GDP as a measure of welfare

GDP as a Measure of welfare al Affiliation (a) High Income: Kuwait and Uruguay Low Income: South Sudan and Burkina Faso
Middle Income: Zimbabwe
Upper Middle Income: Hungary
(b)
Country
Income Category
Real GDP per capita ($)(2013)
Adult literacy rate (total)(%)
Life expectancy at birth (total)(years)
Internet users (per 100 people) (2009-2013)
Kuwait
High
43,800
91.79 (2008)
74.73 (2011)
79.2
Uruguay
High
15,800
98.49 (2010)
76.41 (2011)
55.1
South Sudan
Low
900
27.00 (2009)
55.00 (2011)
–.–
Burkina Faso
Low
1,400
46.73 (2007)
55.36 (2011)
3.70
Zimbabwe
Middle
500
91.86 (2009)
51.24 (2011)
17.1
Hungary
Upper Middle
19,800
99.00 (2011)
74.86 (2011)
72.0
(c) Satisfaction With Life Index
This measures happiness directly by interviewing people about how they feel about their health, wealth, and education and then attaching weights to the respective responses.
One good thing about this measure is that it measures the well-being by incorporating material and spiritual development side by side as explained by sustainable development, cultural values, conservation, and good governance.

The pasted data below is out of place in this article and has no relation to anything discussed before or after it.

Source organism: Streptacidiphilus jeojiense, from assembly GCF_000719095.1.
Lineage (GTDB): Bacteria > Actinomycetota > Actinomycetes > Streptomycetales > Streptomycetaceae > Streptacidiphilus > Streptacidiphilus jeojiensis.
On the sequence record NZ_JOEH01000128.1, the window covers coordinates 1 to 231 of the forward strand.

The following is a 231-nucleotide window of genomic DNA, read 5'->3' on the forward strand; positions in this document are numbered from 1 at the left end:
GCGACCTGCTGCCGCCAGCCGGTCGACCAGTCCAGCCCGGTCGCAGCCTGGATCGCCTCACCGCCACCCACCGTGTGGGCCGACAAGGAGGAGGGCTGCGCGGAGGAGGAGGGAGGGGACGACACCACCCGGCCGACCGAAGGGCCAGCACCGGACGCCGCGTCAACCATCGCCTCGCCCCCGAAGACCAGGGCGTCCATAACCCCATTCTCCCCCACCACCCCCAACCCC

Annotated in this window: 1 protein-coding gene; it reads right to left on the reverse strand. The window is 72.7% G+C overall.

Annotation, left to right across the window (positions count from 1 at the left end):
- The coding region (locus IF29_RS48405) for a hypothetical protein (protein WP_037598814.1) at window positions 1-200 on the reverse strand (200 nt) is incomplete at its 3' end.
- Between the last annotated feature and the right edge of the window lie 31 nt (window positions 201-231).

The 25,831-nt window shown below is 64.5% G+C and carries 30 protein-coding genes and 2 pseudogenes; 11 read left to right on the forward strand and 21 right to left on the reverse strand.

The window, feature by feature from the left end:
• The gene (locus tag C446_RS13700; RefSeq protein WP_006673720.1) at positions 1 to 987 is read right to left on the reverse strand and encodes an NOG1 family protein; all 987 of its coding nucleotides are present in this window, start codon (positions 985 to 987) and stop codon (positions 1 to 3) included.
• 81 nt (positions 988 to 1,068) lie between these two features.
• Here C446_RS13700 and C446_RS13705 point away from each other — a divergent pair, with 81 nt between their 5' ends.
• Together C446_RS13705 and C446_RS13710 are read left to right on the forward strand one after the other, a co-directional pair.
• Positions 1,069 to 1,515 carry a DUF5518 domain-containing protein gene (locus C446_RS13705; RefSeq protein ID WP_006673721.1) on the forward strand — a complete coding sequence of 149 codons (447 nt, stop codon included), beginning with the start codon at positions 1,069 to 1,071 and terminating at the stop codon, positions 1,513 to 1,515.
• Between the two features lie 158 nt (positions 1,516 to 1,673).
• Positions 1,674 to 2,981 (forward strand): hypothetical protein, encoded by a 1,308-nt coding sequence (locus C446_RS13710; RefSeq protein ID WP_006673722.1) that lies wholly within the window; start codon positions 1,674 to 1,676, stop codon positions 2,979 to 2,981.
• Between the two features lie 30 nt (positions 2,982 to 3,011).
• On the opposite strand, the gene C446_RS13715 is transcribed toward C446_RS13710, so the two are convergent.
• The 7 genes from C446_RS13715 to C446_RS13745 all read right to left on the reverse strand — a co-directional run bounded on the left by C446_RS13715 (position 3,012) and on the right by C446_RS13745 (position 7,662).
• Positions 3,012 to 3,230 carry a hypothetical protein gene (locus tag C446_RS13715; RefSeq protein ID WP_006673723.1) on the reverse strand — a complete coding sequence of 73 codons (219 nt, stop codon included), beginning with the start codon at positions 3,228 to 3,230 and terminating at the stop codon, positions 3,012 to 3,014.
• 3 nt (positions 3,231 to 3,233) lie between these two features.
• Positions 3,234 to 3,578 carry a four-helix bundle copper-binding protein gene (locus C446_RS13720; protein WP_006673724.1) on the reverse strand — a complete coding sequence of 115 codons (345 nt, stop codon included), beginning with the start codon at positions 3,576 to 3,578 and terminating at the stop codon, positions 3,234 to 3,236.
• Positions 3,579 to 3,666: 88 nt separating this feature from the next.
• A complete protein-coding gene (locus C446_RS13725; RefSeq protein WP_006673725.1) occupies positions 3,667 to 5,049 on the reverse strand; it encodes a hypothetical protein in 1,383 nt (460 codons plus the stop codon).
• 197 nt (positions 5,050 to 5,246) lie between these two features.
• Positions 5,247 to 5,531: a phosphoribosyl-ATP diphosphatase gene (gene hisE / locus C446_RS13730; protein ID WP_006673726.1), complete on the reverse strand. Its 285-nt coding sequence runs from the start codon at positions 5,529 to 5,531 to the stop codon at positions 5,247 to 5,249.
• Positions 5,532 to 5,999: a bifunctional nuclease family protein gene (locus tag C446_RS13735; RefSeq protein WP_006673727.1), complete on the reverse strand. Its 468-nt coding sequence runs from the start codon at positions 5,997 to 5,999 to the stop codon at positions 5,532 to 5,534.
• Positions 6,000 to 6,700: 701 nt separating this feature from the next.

Country
SWL Index
Kuwait
240
Uruguay
176
South Sudan
120*
Burkina Faso
156.67
Zimbabwe
160
Hungary
190
Note: South Sudan SWL Index of 120 is for the greater Sudan before it seceded.
(d) Kuwait versus Uruguay
Where it compares poorly against Uruguay: Adult Literacy and Life Expectancy at Birth.
Here it fares better against Uruguay: Real GDP per capita and Internet user population percentage.
(e) GDP tends to determine most of the variables.
The plot below is a display of the trend of the percentage each value contributes over time or ordered categories. GDP is not a good measure because it does not take into account the specific distribution of the incomes to the hands of individuals. They could only be going to few hands hence it does not measure the general welfare of the people.
Work Cited
Branson, W. (2005). Macroeconomic Theory and Policy. New york: Sage.